Dominican University of California
 

Presentation or Panel Title

Examining Caregivers' Knowledge, Empathy and Interventions for Autism Spectrum Disorder

Location

Guzman Lecture Hall, Dominican University of California

Start Date

4-20-2017 12:30 PM

End Date

4-20-2017 1:30 PM

Department

Psychology

Student Type

Undergraduate

Faculty Mentor

Maggie Benedict-Montgomery, Ph.D.

Presentation Format

Poster Presentation

Abstract/Description

Over the last ten years diagnosis of Autism Spectrum Disorder (ASD) has seen an increase of 0.4%. Currently 1 in 68 children are diagnosed (Center for Disease Control, 2012), and numbers are continuing to rise, partly due to the Diagnostic and Statistical Manual of Mental Disorders’ changing criteria. Furthermore, in the United States the medical care and special education demands of ASD cost $11.5 billion - $60.9 billion/year making it expensive for the economy and patients' families (Center for Disease Control, 2011). Given the overwhelming prevalence and cost, it is essential that children with ASD receive effective treatment. Previous studies have found that knowledge and empathy are linked to healthcare success (Post et. al, 2014). The current study examines caregivers' knowledge, empathy and interventions for ASD. Approximately 75 graduate students and professionals in occupational therapy, special education, and counseling psychology will be recruited to participate in an online survey. Current students will be recruited from a small liberal arts university, and professionals will be recruited through targeted online sampling in the same community. Participants will complete the Knowledge about Childhood Autism among Health Workers questionnaire (Bakare, Ebigbo, Agomo & Menkiti, 2008), the Basic Empathy Scale (Jolliffe & Farrington, 2006), and the Early Intervention Practices Scale (Paynter & Keen, 2015) which respectively measure knowledge of childhood autism, empathy, and knowledge and use of evidence-based interventions for ASD. Constructed with prior research in mind, we hypothesize that there will be a positive relationship between knowledge of ASD, empathic traits, and use of evidence-based intervention practices. Additionally, we expect that participants’ age and experience will be positively related to the use of evidence-based interventions. Findings will enhance our understanding of caregivers’ knowledge, empathy, and use of evidence-based treatments in work with those on the autism spectrum.

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Apr 20th, 12:30 PM Apr 20th, 1:30 PM

Examining Caregivers' Knowledge, Empathy and Interventions for Autism Spectrum Disorder

Guzman Lecture Hall, Dominican University of California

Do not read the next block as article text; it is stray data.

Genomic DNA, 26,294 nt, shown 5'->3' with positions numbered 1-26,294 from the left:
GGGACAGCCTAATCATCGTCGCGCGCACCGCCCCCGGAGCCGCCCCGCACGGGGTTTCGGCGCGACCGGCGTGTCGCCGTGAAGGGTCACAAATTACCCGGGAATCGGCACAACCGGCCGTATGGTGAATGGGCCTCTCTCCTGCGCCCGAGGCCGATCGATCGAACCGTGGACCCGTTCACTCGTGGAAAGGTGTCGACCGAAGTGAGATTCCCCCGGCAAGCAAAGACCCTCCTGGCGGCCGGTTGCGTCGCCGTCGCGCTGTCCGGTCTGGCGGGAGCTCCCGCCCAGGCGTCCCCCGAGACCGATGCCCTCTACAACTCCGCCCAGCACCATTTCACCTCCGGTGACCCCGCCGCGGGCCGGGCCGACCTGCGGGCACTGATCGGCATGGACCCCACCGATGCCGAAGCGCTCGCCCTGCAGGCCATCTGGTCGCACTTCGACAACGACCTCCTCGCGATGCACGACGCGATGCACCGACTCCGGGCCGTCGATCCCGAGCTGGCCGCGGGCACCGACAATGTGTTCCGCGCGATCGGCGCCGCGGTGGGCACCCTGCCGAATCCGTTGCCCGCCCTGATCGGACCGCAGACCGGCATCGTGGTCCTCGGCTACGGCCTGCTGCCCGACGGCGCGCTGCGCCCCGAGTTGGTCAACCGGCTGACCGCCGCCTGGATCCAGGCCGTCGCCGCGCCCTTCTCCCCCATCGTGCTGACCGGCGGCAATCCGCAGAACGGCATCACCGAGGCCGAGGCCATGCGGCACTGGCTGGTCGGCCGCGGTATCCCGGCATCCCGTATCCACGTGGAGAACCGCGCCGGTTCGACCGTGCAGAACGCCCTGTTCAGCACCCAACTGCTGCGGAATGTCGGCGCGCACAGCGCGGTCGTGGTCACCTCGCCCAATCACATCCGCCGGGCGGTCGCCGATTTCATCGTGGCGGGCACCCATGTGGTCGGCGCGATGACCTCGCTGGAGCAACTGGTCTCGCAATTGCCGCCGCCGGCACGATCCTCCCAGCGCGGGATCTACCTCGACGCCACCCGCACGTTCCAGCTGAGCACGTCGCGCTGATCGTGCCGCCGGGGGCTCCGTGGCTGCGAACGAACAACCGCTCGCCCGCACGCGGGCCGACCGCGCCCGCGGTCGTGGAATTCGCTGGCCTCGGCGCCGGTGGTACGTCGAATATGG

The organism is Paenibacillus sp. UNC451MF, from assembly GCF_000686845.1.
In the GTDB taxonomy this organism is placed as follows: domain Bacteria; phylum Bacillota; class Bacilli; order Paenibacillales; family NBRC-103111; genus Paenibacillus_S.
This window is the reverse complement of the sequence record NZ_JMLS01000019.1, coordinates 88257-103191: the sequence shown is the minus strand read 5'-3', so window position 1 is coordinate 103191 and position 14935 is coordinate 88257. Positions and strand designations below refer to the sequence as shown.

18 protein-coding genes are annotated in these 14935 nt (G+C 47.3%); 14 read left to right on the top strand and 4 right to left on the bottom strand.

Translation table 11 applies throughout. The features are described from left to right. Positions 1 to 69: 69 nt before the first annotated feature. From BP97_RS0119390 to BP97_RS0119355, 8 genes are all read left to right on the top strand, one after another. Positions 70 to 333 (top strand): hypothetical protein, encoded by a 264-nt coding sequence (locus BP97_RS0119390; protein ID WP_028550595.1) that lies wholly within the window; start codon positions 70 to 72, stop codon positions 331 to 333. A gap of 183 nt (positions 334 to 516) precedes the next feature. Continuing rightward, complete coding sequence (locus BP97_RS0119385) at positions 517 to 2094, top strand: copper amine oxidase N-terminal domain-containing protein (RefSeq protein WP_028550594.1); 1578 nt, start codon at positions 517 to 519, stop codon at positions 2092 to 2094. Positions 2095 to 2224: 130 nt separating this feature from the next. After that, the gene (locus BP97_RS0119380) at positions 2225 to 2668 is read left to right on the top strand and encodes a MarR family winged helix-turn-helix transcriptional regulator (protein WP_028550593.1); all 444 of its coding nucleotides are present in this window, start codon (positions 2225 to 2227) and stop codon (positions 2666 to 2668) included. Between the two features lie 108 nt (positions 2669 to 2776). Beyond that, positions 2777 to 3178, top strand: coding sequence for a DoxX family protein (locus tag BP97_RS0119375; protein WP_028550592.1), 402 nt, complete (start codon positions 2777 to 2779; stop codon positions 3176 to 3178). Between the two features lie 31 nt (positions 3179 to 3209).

Over the last ten years diagnosis of Autism Spectrum Disorder (ASD) has seen an increase of 0.4%. Currently 1 in 68 children are diagnosed (Center for Disease Control, 2012), and numbers are continuing to rise, partly due to the Diagnostic and Statistical Manual of Mental Disorders’ changing criteria. Furthermore, in the United States the medical care and special education demands of ASD cost $11.5 billion - $60.9 billion/year making it expensive for the economy and patients' families (Center for Disease Control, 2011). Given the overwhelming prevalence and cost, it is essential that children with ASD receive effective treatment. Previous studies have found that knowledge and empathy are linked to healthcare success (Post et. al, 2014). The current study examines caregivers' knowledge, empathy and interventions for ASD. Approximately 75 graduate students and professionals in occupational therapy, special education, and counseling psychology will be recruited to participate in an online survey. Current students will be recruited from a small liberal arts university, and professionals will be recruited through targeted online sampling in the same community. Participants will complete the Knowledge about Childhood Autism among Health Workers questionnaire (Bakare, Ebigbo, Agomo & Menkiti, 2008), the Basic Empathy Scale (Jolliffe & Farrington, 2006), and the Early Intervention Practices Scale (Paynter & Keen, 2015) which respectively measure knowledge of childhood autism, empathy, and knowledge and use of evidence-based interventions for ASD. Constructed with prior research in mind, we hypothesize that there will be a positive relationship between knowledge of ASD, empathic traits, and use of evidence-based intervention practices. Additionally, we expect that participants’ age and experience will be positively related to the use of evidence-based interventions. Findings will enhance our understanding of caregivers’ knowledge, empathy, and use of evidence-based treatments in work with those on the autism spectrum.